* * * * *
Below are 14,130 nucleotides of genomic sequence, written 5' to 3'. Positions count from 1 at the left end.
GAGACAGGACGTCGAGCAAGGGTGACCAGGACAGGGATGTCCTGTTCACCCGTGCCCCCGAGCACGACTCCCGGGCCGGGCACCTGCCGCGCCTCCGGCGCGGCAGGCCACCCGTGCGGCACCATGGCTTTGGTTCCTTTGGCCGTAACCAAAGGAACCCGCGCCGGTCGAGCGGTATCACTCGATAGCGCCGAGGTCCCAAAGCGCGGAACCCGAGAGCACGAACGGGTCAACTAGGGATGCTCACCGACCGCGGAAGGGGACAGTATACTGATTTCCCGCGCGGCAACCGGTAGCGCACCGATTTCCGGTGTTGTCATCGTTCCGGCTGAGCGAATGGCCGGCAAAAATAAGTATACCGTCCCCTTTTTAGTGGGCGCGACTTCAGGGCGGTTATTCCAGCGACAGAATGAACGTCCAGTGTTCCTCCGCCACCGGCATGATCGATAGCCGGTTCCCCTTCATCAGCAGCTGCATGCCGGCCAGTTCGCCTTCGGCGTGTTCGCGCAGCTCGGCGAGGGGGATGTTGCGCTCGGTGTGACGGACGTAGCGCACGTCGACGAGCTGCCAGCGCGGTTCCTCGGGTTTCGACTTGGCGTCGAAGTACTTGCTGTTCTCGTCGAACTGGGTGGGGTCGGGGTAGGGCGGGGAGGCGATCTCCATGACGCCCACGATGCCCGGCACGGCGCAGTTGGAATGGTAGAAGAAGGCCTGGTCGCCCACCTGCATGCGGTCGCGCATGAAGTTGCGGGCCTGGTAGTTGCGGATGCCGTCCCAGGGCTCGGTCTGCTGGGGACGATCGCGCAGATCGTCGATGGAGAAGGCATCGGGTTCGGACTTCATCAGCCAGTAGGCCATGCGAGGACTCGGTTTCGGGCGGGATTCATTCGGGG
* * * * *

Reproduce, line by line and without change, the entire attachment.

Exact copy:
Below are 14,130 nucleotides of genomic sequence, written 5' to 3'. Positions count from 1 at the left end.
GAGACAGGACGTCGAGCAAGGGTGACCAGGACAGGGATGTCCTGTTCACCCGTGCCCCCGAGCACGACTCCCGGGCCGGGCACCTGCCGCGCCTCCGGCGCGGCAGGCCACCCGTGCGGCACCATGGCTTTGGTTCCTTTGGCCGTAACCAAAGGAACCCGCGCCGGTCGAGCGGTATCACTCGATAGCGCCGAGGTCCCAAAGCGCGGAACCCGAGAGCACGAACGGGTCAACTAGGGATGCTCACCGACCGCGGAAGGGGACAGTATACTGATTTCCCGCGCGGCAACCGGTAGCGCACCGATTTCCGGTGTTGTCATCGTTCCGGCTGAGCGAATGGCCGGCAAAAATAAGTATACCGTCCCCTTTTTAGTGGGCGCGACTTCAGGGCGGTTATTCCAGCGACAGAATGAACGTCCAGTGTTCCTCCGCCACCGGCATGATCGATAGCCGGTTCCCCTTCATCAGCAGCTGCATGCCGGCCAGTTCGCCTTCGGCGTGTTCGCGCAGCTCGGCGAGGGGGATGTTGCGCTCGGTGTGACGGACGTAGCGCACGTCGACGAGCTGCCAGCGCGGTTCCTCGGGTTTCGACTTGGCGTCGAAGTACTTGCTGTTCTCGTCGAACTGGGTGGGGTCGGGGTAGGGCGGGGAGGCGATCTCCATGACGCCCACGATGCCCGGCACGGCGCAGTTGGAATGGTAGAAGAAGGCCTGGTCGCCCACCTGCATGCGGTCGCGCATGAAGTTGCGGGCCTGGTAGTTGCGGATGCCGTCCCAGGGCTCGGTCTGCTGGGGACGATCGCGCAGATCGTCGATGGAGAAGGCATCGGGTTCGGACTTCATCAGCCAGTAGGCCATGCGAGGACTCGGTTTCGGGCGGGATTCATTCGGGG